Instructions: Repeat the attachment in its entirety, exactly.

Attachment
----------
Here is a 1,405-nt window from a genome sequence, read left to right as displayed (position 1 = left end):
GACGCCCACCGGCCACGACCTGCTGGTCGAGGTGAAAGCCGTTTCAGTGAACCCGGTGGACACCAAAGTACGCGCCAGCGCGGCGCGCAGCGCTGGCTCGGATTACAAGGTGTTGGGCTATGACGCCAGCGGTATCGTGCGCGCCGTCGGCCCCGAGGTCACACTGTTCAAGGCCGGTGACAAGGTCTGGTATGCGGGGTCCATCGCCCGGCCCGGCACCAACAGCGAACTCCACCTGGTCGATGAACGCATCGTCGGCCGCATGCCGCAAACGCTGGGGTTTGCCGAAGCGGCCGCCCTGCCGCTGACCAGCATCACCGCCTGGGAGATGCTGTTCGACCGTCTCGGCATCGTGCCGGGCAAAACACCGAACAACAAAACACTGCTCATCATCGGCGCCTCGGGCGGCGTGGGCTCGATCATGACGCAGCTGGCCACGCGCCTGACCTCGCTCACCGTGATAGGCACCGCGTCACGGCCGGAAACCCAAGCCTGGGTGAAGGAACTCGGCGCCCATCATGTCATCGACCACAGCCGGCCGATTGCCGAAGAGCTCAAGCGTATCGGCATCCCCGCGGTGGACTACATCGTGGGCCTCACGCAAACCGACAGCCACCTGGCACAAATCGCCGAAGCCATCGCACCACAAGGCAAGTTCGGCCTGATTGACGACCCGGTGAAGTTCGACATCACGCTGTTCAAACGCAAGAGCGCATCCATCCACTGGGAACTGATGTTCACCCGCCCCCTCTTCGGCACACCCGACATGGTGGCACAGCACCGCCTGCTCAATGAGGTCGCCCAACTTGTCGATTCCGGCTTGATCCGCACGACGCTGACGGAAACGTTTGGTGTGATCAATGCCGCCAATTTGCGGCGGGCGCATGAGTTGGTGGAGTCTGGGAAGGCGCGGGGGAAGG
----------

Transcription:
Here is a 1,405-nt window from a genome sequence, read left to right as displayed (position 1 = left end):
GACGCCCACCGGCCACGACCTGCTGGTCGAGGTGAAAGCCGTTTCAGTGAACCCGGTGGACACCAAAGTACGCGCCAGCGCGGCGCGCAGCGCTGGCTCGGATTACAAGGTGTTGGGCTATGACGCCAGCGGTATCGTGCGCGCCGTCGGCCCCGAGGTCACACTGTTCAAGGCCGGTGACAAGGTCTGGTATGCGGGGTCCATCGCCCGGCCCGGCACCAACAGCGAACTCCACCTGGTCGATGAACGCATCGTCGGCCGCATGCCGCAAACGCTGGGGTTTGCCGAAGCGGCCGCCCTGCCGCTGACCAGCATCACCGCCTGGGAGATGCTGTTCGACCGTCTCGGCATCGTGCCGGGCAAAACACCGAACAACAAAACACTGCTCATCATCGGCGCCTCGGGCGGCGTGGGCTCGATCATGACGCAGCTGGCCACGCGCCTGACCTCGCTCACCGTGATAGGCACCGCGTCACGGCCGGAAACCCAAGCCTGGGTGAAGGAACTCGGCGCCCATCATGTCATCGACCACAGCCGGCCGATTGCCGAAGAGCTCAAGCGTATCGGCATCCCCGCGGTGGACTACATCGTGGGCCTCACGCAAACCGACAGCCACCTGGCACAAATCGCCGAAGCCATCGCACCACAAGGCAAGTTCGGCCTGATTGACGACCCGGTGAAGTTCGACATCACGCTGTTCAAACGCAAGAGCGCATCCATCCACTGGGAACTGATGTTCACCCGCCCCCTCTTCGGCACACCCGACATGGTGGCACAGCACCGCCTGCTCAATGAGGTCGCCCAACTTGTCGATTCCGGCTTGATCCGCACGACGCTGACGGAAACGTTTGGTGTGATCAATGCCGCCAATTTGCGGCGGGCGCATGAGTTGGTGGAGTCTGGGAAGGCGCGGGGGAAGG